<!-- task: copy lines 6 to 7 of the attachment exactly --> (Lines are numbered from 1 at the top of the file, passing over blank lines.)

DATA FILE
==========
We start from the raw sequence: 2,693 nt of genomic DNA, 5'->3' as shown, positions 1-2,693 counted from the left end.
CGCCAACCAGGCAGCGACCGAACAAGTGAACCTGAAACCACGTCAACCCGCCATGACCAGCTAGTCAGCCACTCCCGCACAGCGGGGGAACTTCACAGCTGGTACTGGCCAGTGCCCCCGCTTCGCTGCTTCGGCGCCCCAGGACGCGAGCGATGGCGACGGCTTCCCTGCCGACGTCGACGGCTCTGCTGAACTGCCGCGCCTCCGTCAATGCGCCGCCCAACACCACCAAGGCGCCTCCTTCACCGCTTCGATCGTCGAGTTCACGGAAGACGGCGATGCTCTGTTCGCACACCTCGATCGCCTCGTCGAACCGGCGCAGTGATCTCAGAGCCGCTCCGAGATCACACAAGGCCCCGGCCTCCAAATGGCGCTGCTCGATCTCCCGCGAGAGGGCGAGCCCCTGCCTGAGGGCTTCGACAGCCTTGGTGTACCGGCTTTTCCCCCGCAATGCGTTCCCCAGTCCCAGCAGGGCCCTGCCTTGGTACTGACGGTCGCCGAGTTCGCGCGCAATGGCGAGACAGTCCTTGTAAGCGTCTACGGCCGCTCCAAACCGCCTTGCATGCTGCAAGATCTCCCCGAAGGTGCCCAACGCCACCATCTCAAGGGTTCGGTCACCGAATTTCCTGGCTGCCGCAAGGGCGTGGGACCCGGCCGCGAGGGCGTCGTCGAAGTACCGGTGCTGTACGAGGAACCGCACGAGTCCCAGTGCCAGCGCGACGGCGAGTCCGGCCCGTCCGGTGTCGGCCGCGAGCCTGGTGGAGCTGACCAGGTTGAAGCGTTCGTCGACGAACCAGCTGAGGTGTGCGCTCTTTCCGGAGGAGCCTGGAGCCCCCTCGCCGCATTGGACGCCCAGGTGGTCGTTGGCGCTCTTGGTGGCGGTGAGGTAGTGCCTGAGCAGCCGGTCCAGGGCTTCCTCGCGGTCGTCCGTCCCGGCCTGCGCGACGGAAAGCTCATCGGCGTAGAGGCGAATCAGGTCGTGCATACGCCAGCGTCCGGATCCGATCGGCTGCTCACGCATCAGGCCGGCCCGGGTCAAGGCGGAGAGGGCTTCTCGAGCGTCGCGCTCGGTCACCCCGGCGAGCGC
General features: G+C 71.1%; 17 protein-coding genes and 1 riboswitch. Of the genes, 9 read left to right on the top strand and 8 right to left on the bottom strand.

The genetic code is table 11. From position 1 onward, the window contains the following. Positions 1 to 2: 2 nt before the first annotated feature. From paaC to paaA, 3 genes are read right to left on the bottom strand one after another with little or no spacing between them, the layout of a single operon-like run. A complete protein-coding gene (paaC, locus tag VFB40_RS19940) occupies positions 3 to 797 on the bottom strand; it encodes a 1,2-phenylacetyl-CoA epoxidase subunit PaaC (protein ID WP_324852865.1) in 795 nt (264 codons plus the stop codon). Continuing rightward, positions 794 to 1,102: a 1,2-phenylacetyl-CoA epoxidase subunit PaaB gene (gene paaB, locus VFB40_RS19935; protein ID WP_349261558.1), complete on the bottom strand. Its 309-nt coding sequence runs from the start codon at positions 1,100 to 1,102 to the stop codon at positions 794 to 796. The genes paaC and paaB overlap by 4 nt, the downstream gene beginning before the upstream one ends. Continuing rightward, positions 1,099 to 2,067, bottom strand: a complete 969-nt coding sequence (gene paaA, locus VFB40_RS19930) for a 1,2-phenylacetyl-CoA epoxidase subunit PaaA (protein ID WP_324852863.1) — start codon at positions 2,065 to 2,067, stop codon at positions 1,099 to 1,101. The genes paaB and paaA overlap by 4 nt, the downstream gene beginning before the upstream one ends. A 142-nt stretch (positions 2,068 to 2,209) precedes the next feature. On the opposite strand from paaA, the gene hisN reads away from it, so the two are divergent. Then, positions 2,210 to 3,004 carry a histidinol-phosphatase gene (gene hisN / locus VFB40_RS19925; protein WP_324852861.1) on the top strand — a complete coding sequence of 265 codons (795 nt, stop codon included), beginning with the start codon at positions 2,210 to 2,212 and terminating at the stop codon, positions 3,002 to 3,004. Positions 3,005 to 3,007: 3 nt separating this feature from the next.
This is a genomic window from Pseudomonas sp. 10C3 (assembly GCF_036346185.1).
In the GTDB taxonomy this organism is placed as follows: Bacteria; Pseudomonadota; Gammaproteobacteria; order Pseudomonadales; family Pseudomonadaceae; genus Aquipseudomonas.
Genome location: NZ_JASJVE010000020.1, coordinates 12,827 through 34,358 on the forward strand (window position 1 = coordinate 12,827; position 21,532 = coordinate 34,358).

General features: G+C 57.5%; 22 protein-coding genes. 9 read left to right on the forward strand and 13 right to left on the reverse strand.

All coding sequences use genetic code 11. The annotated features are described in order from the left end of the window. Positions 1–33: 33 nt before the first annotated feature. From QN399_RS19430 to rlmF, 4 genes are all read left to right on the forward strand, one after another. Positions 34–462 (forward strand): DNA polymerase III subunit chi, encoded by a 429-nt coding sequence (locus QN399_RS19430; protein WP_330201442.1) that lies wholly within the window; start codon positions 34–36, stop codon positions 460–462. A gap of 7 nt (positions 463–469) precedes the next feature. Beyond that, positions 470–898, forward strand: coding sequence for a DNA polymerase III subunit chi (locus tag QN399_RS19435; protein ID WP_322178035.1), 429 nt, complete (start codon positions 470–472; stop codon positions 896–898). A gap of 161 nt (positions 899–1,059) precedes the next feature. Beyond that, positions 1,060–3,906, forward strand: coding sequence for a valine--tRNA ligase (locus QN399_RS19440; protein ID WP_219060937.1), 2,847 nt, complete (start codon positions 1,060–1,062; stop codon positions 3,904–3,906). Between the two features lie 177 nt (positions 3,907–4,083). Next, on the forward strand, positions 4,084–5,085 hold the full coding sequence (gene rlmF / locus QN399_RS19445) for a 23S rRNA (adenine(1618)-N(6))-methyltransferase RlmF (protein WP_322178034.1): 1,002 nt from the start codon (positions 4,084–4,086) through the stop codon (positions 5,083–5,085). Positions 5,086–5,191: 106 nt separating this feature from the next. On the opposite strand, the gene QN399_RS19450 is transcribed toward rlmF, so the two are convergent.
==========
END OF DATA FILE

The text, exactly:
In the GTDB taxonomy this organism is placed as follows: Bacteria; Pseudomonadota; Gammaproteobacteria; order Pseudomonadales; family Pseudomonadaceae; genus Aquipseudomonas.
Genome location: NZ_JASJVE010000020.1, coordinates 12,827 through 34,358 on the forward strand (window position 1 = coordinate 12,827; position 21,532 = coordinate 34,358).